We have had such a spell of wet, cool weather that many of us are wondering what this summer will be like. Is this a sign of things to come? We sure hope not. Etched in our memories is the summer when it seemed as though it rained for 40 days and 40 nights, and blight struck the tomatoes hard. A summer with no fresh tomatoes is a miserable summer. Their reign of glory is brief but oh so welcome. In Maine, we do have greenhouse tomatoes from Backyard Farms in Madison. They’re not bad—better than what is usually found in grocery stores when tomatoes aren’t in season—but greenhouse tomatoes certainly can’t compete with tomatoes grown outside in the good earth.

This weekend, between showers, my husband, Clif, and I managed to go to the transfer station, where we could dump brush into a giant pile waiting to be composted as well as pick up some of the rich, black humus from a pile that has been composted. Unfortunately, because of all the rain, that area was a mud pit, and we couldn’t park too close to the compost. This meant slogging through the mud with our heavy, compost-filled garbage cans. What fun we had! We were just grateful that it didn’t start pouring until we had returned home, taken the garbage cans from the car, and cleaned the muddy mess left behind in the car boot. We gardeners certainly live on the edge.

However, all was not doom and gloom this weekend. On Saturday, our friends Jim and Dawna Leavitt invited us over for dinner, and they served us grilled wild salmon with a white sauce and chopped egg. I will admit that this is the first time I have had this traditional Yankee dish, and I am also not ashamed to admit that I loved it. Really, I could have lapped the plate. The moderately strong taste of the salmon blended so well with the white sauce and the eggs. A milder fish, such as haddock, would have needed some cheese in that sauce, but not the salmon. Just thinking about the salmon with white sauce and eggs makes me want more, and it was certainly the best meal we had all week.

Salmon with white sauce and eggs

Then, on Sunday, our friends Kate and Bob Johnson stopped by for a visit. I was able to lure them to Pete’s Roast Beef for the incredible roast beef sandwiches, but I also wanted to make a little something to serve at home with tea. My daughter Shannon is a big fan of frozen puff pastry, and it is very good indeed. For some reason, I had never used any, but I just so happened to have a box in my freezer. I also had apples in the refrigerator, brown sugar, and cinnamon. In other words, the fixings for a dessert that was not only simple to make but tasty as well. From finish to end, which included 40 minutes to thaw the dough, this dessert was made in about an hour’s time, with 10 minutes devoted to slicing the apples, mixing them with sugar, and arranging them on the puff pastry. If there is an easier, more delicious dessert, then I haven’t had it.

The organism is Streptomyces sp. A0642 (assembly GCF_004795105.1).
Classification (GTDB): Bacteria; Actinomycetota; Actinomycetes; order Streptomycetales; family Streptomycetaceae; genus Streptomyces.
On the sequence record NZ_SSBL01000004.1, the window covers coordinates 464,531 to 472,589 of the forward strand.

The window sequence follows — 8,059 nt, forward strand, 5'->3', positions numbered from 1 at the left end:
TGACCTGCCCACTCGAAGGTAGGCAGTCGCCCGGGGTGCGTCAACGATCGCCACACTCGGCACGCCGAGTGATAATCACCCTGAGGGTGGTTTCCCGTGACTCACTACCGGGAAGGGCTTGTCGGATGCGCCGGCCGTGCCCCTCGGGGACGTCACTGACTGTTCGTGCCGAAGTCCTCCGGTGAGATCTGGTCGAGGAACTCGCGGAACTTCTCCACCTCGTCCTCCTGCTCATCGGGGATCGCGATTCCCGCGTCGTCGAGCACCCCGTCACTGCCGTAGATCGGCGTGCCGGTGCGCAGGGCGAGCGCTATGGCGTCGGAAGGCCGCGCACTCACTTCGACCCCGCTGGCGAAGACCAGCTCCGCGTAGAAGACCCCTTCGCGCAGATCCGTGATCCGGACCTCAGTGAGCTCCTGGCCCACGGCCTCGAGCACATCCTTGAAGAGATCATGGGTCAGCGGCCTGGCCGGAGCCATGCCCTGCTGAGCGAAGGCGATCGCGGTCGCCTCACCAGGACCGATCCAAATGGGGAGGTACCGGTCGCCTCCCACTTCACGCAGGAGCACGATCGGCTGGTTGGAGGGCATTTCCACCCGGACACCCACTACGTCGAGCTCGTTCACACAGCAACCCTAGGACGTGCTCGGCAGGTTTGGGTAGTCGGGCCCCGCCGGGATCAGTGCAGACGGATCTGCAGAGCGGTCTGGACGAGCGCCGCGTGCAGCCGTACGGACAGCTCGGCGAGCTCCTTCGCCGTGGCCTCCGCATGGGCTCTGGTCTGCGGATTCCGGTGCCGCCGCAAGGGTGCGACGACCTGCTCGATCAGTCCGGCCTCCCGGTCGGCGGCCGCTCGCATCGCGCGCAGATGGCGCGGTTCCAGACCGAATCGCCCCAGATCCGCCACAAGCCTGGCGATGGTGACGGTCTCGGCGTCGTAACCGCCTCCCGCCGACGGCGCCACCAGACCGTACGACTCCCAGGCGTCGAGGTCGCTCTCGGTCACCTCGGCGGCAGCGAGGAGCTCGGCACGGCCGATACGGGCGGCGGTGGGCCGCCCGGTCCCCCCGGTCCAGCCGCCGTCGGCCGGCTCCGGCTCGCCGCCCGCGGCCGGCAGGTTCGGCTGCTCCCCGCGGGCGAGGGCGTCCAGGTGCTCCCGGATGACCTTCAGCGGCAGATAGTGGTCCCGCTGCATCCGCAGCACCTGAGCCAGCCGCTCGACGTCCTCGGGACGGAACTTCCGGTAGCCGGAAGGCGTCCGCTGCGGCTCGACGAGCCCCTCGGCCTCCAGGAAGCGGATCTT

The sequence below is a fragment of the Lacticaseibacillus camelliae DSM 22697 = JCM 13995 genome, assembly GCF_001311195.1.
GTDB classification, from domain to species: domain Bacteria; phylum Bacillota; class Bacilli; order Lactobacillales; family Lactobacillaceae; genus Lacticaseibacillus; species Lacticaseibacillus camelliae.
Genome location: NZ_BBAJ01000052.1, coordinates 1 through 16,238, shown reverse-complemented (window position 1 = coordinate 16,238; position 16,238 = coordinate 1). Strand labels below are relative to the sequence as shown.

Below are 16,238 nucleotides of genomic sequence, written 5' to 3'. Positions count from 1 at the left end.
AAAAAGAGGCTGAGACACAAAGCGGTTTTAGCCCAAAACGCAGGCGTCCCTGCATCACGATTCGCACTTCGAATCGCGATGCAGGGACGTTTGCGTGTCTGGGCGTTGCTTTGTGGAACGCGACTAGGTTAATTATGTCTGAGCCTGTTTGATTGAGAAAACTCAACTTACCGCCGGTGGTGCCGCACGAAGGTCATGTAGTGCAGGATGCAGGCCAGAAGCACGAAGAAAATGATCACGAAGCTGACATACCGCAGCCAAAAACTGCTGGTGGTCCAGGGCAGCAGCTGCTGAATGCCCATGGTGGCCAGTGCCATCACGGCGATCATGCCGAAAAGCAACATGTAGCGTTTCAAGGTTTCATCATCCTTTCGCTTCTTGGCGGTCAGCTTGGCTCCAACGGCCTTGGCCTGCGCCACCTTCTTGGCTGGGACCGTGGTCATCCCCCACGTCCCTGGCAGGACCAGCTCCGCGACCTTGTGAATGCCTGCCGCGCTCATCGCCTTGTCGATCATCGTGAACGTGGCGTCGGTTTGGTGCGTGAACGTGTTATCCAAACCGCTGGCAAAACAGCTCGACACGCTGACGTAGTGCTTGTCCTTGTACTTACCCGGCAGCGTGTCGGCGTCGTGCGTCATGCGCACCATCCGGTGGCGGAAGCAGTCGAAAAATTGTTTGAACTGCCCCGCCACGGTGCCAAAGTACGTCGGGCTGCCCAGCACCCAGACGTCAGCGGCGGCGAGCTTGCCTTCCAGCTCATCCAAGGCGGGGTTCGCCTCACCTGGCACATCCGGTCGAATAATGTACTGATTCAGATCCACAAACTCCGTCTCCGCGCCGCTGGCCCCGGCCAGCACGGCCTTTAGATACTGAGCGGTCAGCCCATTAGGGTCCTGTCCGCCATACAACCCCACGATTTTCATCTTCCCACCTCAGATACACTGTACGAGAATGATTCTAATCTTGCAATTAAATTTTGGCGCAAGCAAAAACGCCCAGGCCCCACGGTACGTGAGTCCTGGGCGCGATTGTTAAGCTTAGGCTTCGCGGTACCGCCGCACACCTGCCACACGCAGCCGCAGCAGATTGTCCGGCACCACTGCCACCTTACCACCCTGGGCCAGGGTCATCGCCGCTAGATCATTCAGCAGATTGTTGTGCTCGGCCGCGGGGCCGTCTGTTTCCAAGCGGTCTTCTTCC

Apple tart


Apple tart with puff pastry

1 sheet of frozen puff pastry
4 small apples, or 3 medium, cored and sliced very thin
1/2 cup of brown sugar
1/2 teaspoon of cinnamon
A pinch of salt

Remove one sheet of puff pastry from the box, and, without unfolding, let it thaw on the counter for 40 minutes. While the puff pastry is thawing, core and slice—as thin as you can—the apples and place them in a mixing bowl. Combine the sugar, cinnamon, and salt and mix with the apples. Do this enough in advance so that the apples and brown sugar can sit for a bit so that apples are really coated with the sugar. When the puff pastry has thawed, unfold and cut it in half the long way. Put the two halves on a parchment-lined cookie sheet, and arrange the apple slices so that they overlap and leave a nice edge. Bake in a preheated 425° oven for 18 to 20 minutes. Serve with either whipped cream or ice cream. While serving this type of dessert warm is always best, the apple tart is perfectly good served cold as well.








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